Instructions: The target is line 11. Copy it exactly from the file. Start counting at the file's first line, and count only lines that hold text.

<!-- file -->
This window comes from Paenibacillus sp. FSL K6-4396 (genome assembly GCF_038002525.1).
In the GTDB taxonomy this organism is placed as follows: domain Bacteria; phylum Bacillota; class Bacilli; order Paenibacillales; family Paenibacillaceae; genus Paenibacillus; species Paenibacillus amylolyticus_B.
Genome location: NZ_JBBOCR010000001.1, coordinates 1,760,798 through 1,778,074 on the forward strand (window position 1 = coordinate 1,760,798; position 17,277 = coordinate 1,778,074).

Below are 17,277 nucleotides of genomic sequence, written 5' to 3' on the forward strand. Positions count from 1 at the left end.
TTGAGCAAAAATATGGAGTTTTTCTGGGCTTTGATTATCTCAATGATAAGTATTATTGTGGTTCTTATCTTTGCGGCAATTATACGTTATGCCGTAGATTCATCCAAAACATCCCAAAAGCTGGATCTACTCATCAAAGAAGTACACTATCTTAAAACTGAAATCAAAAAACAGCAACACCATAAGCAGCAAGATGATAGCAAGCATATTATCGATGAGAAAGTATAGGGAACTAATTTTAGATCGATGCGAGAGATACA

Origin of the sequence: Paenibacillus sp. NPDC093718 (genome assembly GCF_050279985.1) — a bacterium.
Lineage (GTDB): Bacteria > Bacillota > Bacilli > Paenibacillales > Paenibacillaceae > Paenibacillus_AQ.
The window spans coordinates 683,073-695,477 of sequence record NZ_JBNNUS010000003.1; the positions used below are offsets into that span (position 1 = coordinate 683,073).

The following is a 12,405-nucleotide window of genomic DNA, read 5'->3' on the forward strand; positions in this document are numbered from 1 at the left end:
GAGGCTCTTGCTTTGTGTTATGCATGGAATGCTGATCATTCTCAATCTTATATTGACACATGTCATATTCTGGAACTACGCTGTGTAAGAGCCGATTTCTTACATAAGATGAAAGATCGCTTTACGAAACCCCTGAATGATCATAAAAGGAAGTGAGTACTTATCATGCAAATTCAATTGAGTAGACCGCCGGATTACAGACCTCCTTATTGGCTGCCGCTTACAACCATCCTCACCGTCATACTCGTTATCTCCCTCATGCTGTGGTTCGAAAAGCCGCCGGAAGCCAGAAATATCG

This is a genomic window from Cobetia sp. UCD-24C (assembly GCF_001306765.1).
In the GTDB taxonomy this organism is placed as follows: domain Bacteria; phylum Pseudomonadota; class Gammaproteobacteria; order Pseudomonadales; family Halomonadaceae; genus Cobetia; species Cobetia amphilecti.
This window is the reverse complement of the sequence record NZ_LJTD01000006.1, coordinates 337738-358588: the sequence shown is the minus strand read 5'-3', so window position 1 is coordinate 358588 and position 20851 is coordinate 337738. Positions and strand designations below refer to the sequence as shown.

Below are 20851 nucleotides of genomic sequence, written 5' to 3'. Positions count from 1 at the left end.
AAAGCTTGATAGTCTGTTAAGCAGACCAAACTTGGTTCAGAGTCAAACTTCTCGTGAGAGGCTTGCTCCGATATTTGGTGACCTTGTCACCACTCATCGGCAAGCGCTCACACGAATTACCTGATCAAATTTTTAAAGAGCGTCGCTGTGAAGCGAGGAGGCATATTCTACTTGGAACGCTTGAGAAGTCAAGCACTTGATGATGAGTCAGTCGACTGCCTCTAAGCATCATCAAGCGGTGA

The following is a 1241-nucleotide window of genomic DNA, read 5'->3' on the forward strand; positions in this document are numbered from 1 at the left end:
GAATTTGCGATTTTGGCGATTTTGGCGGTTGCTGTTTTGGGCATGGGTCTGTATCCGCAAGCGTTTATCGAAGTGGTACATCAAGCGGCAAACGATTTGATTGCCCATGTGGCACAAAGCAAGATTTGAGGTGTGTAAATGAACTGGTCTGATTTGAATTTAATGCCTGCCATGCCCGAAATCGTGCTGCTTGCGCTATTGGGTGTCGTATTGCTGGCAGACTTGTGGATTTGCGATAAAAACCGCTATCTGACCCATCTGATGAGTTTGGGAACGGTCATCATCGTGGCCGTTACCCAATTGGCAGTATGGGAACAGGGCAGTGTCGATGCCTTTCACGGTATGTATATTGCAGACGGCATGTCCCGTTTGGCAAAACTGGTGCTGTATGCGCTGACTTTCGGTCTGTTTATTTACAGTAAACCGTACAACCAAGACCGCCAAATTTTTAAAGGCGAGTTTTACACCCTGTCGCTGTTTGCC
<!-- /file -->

This is a genomic window from Cobetia sp. UCD-24C (assembly GCF_001306765.1).